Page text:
‘The false Shaista was at Meadowbank just to hear about the jewels. She had no motive for murder, and although she could have killed Miss Springer, she could not have killed Miss Vansittart or Mademoiselle Blanche.
‘Let us go back now to Ramat where all this started. Prince Ali Yusuf gave the jewels to his pilot, Bob Rawlinson. Bob Rawlinson visited his sister, Mrs Sutcliffe, in her hotel in Ramat, and stayed in her room for twenty minutes, even though she was not there. Several different groups of people guessed that Bob Rawlinson had hidden the jewels somewhere in his sister’s luggage. One group of people did not know where, and searched Mrs Sutcliffe’s luggage and burgled her house. But someone else definitely knew where the jewels were hidden - in the handle of the tennis racquet belonging to Mrs Sutcliffe’s daughter, Jennifer.
‘This person went out to the Sports Pavilion one night, having previously made a copy of the key, to look at the tennis racquets. But Miss Springer saw a light in the Sports Pavilion and went out to investigate. Discovered and recognized by Miss Springer, the killer did not hesitate… Miss Springer was shot dead. But the shot had been heard, and the crime was discovered almost immediately. The murderer had to escape quickly, leaving the tennis racquet behind.
‘A few days later a strange woman with an American accent spoke to Jennifer Sutcliffe and gave her a new tennis racquet, taking the old one away. But the woman did not know that Jennifer Sutcliffe and Julia Upjohn had swapped racquets, so the racquet that she took away was really Julia Upjohn’s old racquet.
‘We come now to the second murder,’ continued Poirot. ‘Miss Vansittart was looking at Shaista’s locker - probably looking for a clue to the girl’s disappearance. Someone followed her, and killed her with a sandbag. Again the crime was discovered almost immediately - by Miss Chadwick.
‘The police again took charge of the Sports Pavilion, and again the killer had no opportunity to look at the tennis racquets. But by now, Julia Upjohn, an intelligent child, had realized that her racquet - which had belonged to Jennifer - was important. She looked inside the handle and found the jewels. These she brought to me, and they are now safely in the bank.’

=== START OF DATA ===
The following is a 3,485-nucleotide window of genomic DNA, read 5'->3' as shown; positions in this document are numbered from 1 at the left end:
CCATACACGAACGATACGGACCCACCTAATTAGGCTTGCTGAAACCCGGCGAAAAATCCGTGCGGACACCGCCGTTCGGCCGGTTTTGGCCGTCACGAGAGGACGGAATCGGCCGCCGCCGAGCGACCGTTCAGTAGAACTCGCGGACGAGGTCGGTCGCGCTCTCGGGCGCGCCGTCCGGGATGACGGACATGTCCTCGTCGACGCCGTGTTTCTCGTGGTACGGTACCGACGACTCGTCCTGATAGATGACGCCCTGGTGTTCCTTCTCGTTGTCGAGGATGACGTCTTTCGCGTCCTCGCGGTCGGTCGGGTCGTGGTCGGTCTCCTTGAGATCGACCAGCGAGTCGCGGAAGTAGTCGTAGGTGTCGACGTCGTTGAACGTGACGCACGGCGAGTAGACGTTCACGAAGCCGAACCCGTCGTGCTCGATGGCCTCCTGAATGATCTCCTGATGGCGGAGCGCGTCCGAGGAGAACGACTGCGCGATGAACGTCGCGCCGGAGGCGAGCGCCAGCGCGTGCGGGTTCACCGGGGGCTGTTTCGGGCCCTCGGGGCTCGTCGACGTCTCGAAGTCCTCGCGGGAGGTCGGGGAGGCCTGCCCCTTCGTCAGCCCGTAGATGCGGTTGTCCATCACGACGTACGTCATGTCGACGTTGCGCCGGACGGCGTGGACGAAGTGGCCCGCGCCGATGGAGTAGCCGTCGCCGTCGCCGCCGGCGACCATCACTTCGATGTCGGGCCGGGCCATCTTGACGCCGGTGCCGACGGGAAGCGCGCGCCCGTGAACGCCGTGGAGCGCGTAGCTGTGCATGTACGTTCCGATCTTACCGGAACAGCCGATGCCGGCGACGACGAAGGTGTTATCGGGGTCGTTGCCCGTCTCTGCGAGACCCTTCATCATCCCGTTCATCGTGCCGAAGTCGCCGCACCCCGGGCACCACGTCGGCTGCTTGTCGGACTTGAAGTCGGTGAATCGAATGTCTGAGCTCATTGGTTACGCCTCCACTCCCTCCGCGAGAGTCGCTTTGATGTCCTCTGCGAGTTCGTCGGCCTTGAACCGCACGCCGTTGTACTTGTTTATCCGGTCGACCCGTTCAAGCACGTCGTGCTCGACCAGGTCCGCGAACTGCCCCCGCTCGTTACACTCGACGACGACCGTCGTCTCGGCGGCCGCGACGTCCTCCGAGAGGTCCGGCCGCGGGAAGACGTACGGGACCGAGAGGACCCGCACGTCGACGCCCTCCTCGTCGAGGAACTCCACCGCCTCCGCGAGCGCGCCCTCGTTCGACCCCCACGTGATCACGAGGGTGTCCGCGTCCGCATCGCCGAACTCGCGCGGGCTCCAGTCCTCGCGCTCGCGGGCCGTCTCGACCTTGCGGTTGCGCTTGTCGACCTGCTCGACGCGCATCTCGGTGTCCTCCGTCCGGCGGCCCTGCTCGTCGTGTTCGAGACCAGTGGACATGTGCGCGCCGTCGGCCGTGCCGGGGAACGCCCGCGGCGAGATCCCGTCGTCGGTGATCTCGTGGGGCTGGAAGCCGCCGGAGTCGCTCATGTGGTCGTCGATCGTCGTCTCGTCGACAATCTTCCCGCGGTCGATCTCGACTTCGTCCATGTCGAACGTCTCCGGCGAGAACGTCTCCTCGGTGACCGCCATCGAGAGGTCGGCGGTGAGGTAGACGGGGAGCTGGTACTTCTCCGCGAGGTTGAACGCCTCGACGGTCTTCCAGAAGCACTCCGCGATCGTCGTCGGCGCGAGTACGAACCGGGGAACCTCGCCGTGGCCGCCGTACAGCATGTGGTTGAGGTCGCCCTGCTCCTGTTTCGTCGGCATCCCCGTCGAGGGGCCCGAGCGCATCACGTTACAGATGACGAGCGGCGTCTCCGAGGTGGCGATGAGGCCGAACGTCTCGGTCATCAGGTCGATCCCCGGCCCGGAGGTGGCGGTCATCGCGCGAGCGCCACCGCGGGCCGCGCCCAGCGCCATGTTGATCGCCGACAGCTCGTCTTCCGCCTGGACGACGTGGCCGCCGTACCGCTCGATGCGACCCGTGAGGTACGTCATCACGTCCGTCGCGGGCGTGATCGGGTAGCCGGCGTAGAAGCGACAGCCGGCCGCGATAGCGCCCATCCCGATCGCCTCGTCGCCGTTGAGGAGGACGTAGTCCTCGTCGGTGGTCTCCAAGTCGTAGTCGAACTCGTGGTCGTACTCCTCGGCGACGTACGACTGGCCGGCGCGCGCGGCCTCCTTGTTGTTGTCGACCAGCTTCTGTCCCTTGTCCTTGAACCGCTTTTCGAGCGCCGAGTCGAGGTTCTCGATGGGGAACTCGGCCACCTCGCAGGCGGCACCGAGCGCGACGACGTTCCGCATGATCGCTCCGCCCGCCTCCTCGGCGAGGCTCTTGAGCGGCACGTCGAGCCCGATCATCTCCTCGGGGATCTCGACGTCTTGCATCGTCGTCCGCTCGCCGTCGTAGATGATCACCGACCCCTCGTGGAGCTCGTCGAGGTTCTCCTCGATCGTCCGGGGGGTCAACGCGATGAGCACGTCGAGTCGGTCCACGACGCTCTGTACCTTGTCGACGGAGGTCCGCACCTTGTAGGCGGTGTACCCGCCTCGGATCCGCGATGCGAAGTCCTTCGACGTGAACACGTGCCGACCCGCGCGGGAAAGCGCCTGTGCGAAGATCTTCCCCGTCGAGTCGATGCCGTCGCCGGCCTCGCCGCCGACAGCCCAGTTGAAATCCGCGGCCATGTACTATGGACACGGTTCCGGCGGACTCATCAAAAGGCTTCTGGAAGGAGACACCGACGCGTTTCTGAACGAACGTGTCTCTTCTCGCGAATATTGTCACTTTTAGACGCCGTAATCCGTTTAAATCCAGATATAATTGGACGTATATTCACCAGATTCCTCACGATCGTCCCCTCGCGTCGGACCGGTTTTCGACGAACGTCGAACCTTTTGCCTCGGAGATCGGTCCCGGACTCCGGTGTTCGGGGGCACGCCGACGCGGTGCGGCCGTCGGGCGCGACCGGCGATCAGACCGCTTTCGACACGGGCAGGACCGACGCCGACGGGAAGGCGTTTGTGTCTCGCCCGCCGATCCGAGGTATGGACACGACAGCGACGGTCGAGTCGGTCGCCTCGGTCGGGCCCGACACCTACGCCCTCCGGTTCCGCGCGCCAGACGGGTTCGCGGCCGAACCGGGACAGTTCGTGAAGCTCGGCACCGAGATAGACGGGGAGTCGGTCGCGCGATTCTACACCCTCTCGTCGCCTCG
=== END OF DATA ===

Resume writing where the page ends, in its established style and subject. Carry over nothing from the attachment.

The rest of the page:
Poirot paused. ‘As to the third murder, Mademoiselle Blanche knew - we do not know how - who the murderer was. She did not tell the police, but instead she asked the murderer for money to keep silent - blackmail. But there is nothing more dangerous than blackmailing a person who has killed perhaps twice already - and Mademoiselle Blanche too, was killed.’ Hercule Poirot paused again. ‘So that,’ he said, looking around ‘is the account of this whole affair.’
They were all staring at him, and their faces now showed no emotion.
‘Though of course,’ added Poirot, ‘Inspector Kelsey, Adam Goodman and I have been making inquiries. We have to know, you see, if there is still a cat among the pigeons!
‘I am happy to say that everyone here is indeed who they say they are. So we are not looking for someone pretending to be someone else. The murderer is someone using their real identity.’ Everyone was very still now. There was a feeling of danger in the air.
‘We are looking,’ continued Poirot, ‘for someone who was in Ramat three months ago, and who saw Bob Rawlinson hide the jewels in the tennis racquet. Miss Chadwick was here at Meadowbank, Miss Johnson was here, and so were Miss Rowan and Miss Blake.’
He pointed his finger. ‘But Miss Rich - Miss Rich was not here last term, was she?’
‘I - no. I was ill.’ She spoke quickly. ‘I was away for a term.’
‘So you could have been in Ramat,’ said Poirot. ‘I think you were. We can look at your passport.’
There was a moment’s silence, then Eileen Rich looked up. ‘Yes,’ she said quietly. ‘I was in Ramat. I was ill and my doctor advised me to go abroad to rest.’